He rose and sought his clothing. It was clothing no longer.
|"SEND HITHER THE LORD ULRICH."|
The colors were gone, the garments gave way in many places while he was putting them on. He fled, shuddering, into the corridor, and along it to the great hall. Here he was met by a middle-aged stranger of a kind countenance, who stopped and gazed at him with surprise. Conrad said: "Good sir, will you send hither the lord Ulrich?"
The stranger looked puzzled a moment, then said,—
"The lord Ulrich?"
"Yes,—if you will be so good."
The stranger called,—"Wilhelm!" A young serving man came, and the stranger said to him,—
"Is there a lord Ulrich among the guests?"
"I know none of the name, so please your honor."
Conrad said, hesitatingly,—
"I did not mean a guest, but the lord of the castle, sir.
The stranger and the servant exchanged wondering glances. Then the former said,—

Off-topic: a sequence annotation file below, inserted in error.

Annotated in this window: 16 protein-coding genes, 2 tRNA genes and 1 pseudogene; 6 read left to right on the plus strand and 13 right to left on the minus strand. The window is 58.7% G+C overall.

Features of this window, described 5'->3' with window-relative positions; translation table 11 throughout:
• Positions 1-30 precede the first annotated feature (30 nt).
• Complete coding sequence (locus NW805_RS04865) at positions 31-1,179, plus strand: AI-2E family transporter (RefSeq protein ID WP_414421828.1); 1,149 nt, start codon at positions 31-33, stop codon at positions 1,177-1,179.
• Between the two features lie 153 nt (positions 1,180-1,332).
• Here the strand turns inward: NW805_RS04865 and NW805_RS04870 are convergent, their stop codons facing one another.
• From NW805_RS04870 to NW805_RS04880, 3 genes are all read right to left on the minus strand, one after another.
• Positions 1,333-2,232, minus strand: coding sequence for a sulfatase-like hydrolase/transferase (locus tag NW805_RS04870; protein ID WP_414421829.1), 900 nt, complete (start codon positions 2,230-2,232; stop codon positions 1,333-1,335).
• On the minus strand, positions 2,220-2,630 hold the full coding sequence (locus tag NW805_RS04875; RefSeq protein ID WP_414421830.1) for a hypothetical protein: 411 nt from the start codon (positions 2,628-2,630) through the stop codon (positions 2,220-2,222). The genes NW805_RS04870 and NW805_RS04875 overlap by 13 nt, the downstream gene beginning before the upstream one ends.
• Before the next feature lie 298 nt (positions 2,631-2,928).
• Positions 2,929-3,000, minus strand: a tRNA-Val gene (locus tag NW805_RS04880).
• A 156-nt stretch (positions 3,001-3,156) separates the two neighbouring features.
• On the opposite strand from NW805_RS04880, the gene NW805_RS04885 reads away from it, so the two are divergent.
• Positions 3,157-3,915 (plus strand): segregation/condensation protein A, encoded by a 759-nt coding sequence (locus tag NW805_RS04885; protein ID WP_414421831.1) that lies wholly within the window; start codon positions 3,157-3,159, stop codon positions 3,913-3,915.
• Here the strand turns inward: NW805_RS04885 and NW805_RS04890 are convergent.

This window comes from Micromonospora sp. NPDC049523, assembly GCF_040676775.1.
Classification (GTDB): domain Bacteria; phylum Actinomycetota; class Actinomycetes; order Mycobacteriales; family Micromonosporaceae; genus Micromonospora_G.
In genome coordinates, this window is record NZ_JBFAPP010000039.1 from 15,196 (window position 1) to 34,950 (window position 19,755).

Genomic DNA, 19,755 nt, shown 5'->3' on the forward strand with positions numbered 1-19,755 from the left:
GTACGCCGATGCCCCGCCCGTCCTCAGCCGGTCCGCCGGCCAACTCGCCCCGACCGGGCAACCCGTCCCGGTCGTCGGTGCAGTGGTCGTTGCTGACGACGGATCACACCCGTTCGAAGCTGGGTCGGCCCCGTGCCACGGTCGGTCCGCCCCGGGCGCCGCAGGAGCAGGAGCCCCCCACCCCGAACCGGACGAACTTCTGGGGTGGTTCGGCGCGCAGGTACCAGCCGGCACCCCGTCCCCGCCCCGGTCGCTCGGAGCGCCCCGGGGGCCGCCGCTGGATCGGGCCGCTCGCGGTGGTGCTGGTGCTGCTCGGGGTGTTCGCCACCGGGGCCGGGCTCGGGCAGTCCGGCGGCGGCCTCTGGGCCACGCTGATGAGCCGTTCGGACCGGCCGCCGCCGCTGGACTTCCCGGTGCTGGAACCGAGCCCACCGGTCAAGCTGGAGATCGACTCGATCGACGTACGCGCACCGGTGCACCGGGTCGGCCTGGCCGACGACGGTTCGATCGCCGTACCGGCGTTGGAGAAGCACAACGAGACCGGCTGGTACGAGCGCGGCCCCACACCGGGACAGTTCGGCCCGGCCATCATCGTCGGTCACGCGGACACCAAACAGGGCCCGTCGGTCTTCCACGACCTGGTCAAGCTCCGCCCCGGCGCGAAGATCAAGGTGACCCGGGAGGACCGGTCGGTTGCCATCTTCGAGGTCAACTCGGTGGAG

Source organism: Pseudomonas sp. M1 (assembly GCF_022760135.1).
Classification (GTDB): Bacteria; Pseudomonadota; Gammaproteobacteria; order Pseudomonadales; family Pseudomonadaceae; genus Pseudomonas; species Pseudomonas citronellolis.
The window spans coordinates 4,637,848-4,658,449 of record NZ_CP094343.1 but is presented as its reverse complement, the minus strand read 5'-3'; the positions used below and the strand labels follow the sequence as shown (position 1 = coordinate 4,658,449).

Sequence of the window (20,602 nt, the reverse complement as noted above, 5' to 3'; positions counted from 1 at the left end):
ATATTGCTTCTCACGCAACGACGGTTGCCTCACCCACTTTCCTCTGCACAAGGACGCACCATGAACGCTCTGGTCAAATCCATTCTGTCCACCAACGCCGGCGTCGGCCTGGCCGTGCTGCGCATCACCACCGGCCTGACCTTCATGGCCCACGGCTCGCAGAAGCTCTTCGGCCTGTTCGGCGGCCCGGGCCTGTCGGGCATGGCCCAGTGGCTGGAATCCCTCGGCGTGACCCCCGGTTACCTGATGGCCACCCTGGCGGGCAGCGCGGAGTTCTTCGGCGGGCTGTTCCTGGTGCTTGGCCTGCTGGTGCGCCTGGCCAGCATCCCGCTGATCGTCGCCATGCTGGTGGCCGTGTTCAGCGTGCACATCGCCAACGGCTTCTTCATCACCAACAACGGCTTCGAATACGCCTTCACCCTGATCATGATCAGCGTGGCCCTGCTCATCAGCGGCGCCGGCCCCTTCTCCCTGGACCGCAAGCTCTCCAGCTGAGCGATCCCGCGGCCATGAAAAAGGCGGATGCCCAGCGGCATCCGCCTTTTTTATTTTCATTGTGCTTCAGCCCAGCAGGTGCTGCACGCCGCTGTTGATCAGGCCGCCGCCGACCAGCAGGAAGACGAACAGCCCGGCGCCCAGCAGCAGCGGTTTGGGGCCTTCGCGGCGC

"I am the lord of the castle."
"Since when, sir?"
"Since the death of my father, the good lord Ulrich, more than forty years ago."
Conrad sank upon a bench and covered his face with his hands while he rocked his body to and fro and moaned. The stranger said in a low voice to the servant,—
"I fear me this poor old creature is mad. Call some one."
In a moment several people came, and grouped themselves about, talking in whispers. Conrad looked up and scanned